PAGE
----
Octreotide binds to somatostatin receptors. These receptors are coupled via pertussis toxin sensitive G proteins which lead to inhibition of adenylyl cyclase. Octreotide binding to these receptors also stimulates phosphotyrosine phosphatase and activation of the Na(+)/H(+) exchanger via pertussis toxin insensitive G proteins.
Octreotide exerts pharmacologic actions similar to the natural hormone, somatostatin. It is an even more potent inhibitor of growth hormone, glucagon, and insulin than somatostatin. Like somatostatin, it also suppresses leuteinizing hormone (LH) response to GnRH, decreases splanchnic blood flow, and inhibits release of serotonin, gastrin, vasoactive intestinal peptide, secretin, motilin, and pancreatic polypeptide. Octreotide has been used to treat the symptoms associated with metastatic carcinoid tumors (flushing and diarrhea), and Vasoactive Intestinal Peptide (VIP) secreting adenomas (watery diarrhea). Octreotide substantially reduces and in many cases can normalize growth hormone and/or IGF-1 (somatomedin C) levels in patients with acromegaly.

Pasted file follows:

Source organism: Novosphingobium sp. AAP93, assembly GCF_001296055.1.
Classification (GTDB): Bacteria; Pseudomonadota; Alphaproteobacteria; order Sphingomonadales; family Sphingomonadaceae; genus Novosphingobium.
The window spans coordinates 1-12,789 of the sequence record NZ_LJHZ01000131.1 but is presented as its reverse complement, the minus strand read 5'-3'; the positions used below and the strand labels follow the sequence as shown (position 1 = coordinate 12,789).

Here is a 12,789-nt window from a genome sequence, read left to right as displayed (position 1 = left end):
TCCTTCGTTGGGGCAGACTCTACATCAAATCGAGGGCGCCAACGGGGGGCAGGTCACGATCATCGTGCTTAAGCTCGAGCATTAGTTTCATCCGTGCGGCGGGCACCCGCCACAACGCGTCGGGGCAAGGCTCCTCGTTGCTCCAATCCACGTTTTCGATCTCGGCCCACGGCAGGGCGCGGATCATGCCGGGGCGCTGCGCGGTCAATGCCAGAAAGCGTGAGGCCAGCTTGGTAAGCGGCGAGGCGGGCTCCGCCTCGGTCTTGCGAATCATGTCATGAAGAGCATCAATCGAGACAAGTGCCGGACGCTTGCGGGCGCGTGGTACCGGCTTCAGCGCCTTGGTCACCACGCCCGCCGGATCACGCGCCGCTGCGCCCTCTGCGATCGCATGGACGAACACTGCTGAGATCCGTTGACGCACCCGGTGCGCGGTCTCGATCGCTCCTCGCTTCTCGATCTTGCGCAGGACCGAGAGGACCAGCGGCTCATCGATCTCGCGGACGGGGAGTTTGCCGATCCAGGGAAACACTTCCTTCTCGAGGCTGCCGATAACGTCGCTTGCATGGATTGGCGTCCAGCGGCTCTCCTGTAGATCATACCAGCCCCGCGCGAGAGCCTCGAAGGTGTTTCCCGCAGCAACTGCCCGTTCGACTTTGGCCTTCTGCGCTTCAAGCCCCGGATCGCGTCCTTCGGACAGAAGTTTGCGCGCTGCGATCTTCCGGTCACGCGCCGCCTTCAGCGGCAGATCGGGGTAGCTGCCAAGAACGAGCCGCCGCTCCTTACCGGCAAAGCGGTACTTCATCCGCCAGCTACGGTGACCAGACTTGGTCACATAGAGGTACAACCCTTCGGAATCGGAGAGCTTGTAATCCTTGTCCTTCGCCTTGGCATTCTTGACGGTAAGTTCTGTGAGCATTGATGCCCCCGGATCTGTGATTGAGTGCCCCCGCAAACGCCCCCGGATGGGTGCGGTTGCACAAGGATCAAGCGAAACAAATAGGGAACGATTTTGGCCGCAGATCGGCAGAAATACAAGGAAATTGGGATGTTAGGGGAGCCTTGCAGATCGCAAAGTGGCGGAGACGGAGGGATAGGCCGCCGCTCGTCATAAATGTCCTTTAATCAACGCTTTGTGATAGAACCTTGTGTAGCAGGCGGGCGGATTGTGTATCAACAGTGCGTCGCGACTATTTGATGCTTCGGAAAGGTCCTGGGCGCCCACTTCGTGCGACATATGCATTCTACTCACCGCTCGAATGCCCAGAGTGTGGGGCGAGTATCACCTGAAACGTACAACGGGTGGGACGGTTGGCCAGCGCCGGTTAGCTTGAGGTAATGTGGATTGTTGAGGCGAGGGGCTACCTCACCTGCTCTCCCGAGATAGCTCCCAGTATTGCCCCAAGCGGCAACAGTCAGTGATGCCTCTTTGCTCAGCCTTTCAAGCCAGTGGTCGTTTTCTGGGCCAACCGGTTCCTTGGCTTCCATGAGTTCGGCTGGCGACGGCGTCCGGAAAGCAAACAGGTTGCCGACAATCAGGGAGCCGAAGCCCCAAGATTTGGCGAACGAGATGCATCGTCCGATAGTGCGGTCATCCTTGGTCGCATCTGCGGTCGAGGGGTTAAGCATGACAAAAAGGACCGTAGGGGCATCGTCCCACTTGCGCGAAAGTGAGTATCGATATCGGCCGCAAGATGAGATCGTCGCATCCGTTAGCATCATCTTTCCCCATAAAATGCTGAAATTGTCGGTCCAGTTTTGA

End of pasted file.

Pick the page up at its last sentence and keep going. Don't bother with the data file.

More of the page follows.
Uhl W, Anghelacopoulos SE, Friess H, Buchler MW: The role of octreotide and somatostatin in acute and chronic pancreatitis. Digestion. 1999;60 Suppl 2:23-31. Pubmed
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